A Melbourne based writer who is a travel junkie, dedicated foodie and emerging photographer.
Published November 9th 2017
Artisanal Alsatian Delicacies to Die For
Resto Bobo is a French restaurant with a difference. Instead of fussy, creamy dishes, it's simple fare. The emphasis is on shared food in a casual environment, which you can pair with a selection from an extensive drinks menu which includes French and Australian wines, cocktails and beers.
Resto Bobo has been open for just seven months, in the highly competitive Chapel Street, Windsor precinct. The decor is fresh and modern. It is a long, narrow space, and has a great feel to it.
The interior of Resto Bobo - fresh and modern
To survive in this part of Chapel Street, a restaurant needs a niche, something that differentiates it from other venues. Resto Bobo has that point of difference - it is the only restaurant in this country to specialise in tarte flambée. For the uninitiated, tarte flambée hails from the Alsatian region of eastern France. It is a super thin, crisp pastry base, traditionally topped with simple ingredients: cheese, onion, garlic, bacon.
However, restaurateur Daniel Xerri and his team have taken the tarte flambee to another level. Dan learned about the dish while living in France. "While I was in France, there were signs that the French were starting to break away from the traditional recipe with their tarte flambée, and experiment with other toppings. I've brought the flambée concept back to Melbourne and am giving it a Melbourne twist", said Dan.
While flambée is the restaurant's signature dish, there are other dishes on offer, including salads (from $10 for a green salad), a charcuterie platter ($21), even steak and greens ($24). You can view the full menu here.
There is a "feed me" option on the menu - leave it to the staff to decide what to bring to the table - and that is largely what we did.
Chorizo butter bread tartine - a tangly opener
We started with the chorizo butter bread tartine ($9), a simple yet delightfully tangy opener. We also had the salmon tartare (raw salmon, avocado, Asian lime sauce, egg yolk dust with lettuce leaves) ($19). A delicate dish, that looked appealing on the plate, the tartare was lifted by the citrus zing in the sauce. It is a 'build your own' dish, where you take a lettuce leaf, and fill it to your desired level with the salmon, piped avocado and pickled radish.
Salmon tartare - delicate and appealing
This was paired with a glass of pinot blanc Domaine Mittnacht Freres (Alsace) ($15) - hard to argue that it was the right drop for the meal, given its origins. It has a beautiful fresh palate - a little spicy, a little fruity. The restaurant has a robust drinks menu, which you can view in full here.
But I haven't yet mentioned the next course that came out, which was (swoon), Frenchified mac & cheese (panfried housemade Spaetzle (Alsatian pasta) and cream cheese). Dan explained that the chefs make a dough-like 'slurry', which they then push through something like a colander to produce fine pellets of pasta. The dish is panfried, to give it a consistency similar to gnocchi. It had a flavour that was to die for, which I couldn't quite put my finger on. "Duck fat", Dan confided. "It's panfried in duck fat". I'm going back for that dish!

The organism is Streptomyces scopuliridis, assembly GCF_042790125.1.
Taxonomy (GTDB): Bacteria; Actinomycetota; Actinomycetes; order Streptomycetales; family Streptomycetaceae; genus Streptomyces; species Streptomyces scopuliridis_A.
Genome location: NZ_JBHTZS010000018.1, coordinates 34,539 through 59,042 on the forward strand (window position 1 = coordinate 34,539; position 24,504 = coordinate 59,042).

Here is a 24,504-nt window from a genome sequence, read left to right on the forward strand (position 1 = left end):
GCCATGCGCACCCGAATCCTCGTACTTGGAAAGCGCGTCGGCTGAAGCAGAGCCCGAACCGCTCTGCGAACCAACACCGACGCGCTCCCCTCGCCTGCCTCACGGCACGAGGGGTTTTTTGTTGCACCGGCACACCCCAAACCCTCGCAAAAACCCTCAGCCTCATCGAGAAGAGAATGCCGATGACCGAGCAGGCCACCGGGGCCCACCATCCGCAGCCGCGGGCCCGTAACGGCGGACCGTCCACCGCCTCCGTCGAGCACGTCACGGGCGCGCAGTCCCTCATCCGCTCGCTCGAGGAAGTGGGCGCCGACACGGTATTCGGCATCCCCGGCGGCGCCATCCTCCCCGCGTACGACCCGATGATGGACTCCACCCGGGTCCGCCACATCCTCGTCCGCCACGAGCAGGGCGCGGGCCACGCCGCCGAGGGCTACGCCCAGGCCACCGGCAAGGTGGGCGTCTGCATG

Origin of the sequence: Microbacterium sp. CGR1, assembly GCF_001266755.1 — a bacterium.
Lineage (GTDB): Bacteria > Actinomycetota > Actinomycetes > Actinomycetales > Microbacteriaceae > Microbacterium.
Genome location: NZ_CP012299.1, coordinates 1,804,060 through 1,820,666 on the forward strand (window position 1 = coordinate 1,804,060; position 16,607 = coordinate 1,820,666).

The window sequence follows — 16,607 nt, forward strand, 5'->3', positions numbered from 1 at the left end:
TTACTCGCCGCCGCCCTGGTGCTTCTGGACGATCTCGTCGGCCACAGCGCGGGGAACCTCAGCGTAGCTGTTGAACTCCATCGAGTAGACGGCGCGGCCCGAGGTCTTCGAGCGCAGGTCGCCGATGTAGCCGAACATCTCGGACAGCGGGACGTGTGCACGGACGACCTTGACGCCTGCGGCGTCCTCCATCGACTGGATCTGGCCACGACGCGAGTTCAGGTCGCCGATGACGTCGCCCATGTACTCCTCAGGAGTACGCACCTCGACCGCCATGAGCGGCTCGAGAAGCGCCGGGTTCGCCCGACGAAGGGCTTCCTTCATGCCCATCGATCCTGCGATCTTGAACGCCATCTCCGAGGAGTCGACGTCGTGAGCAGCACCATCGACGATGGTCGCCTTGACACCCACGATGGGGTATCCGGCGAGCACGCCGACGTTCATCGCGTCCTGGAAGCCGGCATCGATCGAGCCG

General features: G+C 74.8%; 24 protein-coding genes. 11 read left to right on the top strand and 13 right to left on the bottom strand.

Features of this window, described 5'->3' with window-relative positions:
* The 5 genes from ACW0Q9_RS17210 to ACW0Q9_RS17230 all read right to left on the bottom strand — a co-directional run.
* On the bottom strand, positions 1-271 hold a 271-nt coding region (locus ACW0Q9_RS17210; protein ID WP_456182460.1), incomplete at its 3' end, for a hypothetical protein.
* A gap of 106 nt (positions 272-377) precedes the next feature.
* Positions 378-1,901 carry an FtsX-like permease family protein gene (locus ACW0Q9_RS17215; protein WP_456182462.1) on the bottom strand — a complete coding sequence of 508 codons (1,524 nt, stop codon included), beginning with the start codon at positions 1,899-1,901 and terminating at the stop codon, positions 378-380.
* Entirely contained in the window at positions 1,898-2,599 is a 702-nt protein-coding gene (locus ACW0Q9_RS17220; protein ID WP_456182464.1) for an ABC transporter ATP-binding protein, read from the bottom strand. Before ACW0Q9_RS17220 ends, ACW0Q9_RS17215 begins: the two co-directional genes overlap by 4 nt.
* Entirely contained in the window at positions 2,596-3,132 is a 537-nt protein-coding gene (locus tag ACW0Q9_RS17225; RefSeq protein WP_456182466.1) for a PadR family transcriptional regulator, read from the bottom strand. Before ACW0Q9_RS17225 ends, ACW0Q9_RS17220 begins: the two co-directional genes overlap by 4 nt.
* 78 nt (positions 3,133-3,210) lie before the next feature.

Mac & cheese - French style.
We needed a break before moving onto the next round of dishes. The Salade Alsacienne (rocket, crispy lardon smoked bacon, pine nuts, parmesan, cranberries, vinaigrette) ($16) which followed was, for me, another winner. What a delightful salad! A gorgeous combination of sweet, sour and salty elements.
Salade Alsacienne (foreground), with the garlic and chive flambée behind
Then it was time for the long-awaited flambées. These are normally served in a 12" x 8" ("approximately A4") size, but to give us the opportunity to try a few different flavours, we were served 'slider' sized portions (pictured in this article).
We started with the traditional garlic and chive flambée (smoked bacon, confit garlic, chive, Emmental cheese, onion) ($21 full sized portion). What I first noticed when the dish hit the table was the rich and complex aroma from the garlic. On first bite, I noted the crispness of the base - like an oven-baked flatbread, and the succulent layers of cheese, bacon and onion. It's like a pizza, I realised, but more sophisticated, more complex, more FRENCH!
The second flambée was one that the team is trialling - with pecans and fresh pear topping the cheese base. The pear was a fresh flavour and texture contrast to the other ingredients and it worked beautifully.
Finally, we were presented with Le Top du Top ('the best of the best') (carved black Angus steak, mixed salad, vinaigrette, parmesan) ($26 for full sized portion). I admit I had been wondering how I could possibly consume another dish at this point, especially one involving red meat. 'Too heavy', groaned my inner voice. I couldn't have been more wrong. I don't know how the chefs had managed to prepare the beef in such a way that it was melt in the mouth tender, and (in some weird way) not really meaty. It was light and delicate. Definitely another dish to put on the return list.
Le Top du Top - light and delicate
Dan offered us dessert, but there was just no way we could manage it.
Resto Bobo is offering something a little different and special, at reasonable prices. It would be a great place to drop in with a few friends and enjoy a cocktail or glass of wine while sharing a couple of their signature flambées. Do give it a try!
Resto Bobo is located at 110 Chapel Street, Windsor (a short walk from Windsor railway station), and is open from 5 - 11 pm Tuesday to Saturday, plus 12 noon to 3 pm for lunch on Fridays (closed Sunday, Monday).
Click here to make an online booking, or call the restaurant on (03) 9042 8168.
The images in this article were taken by the writer. They are not to be reproduced in any form without the express permission of Weekend Notes.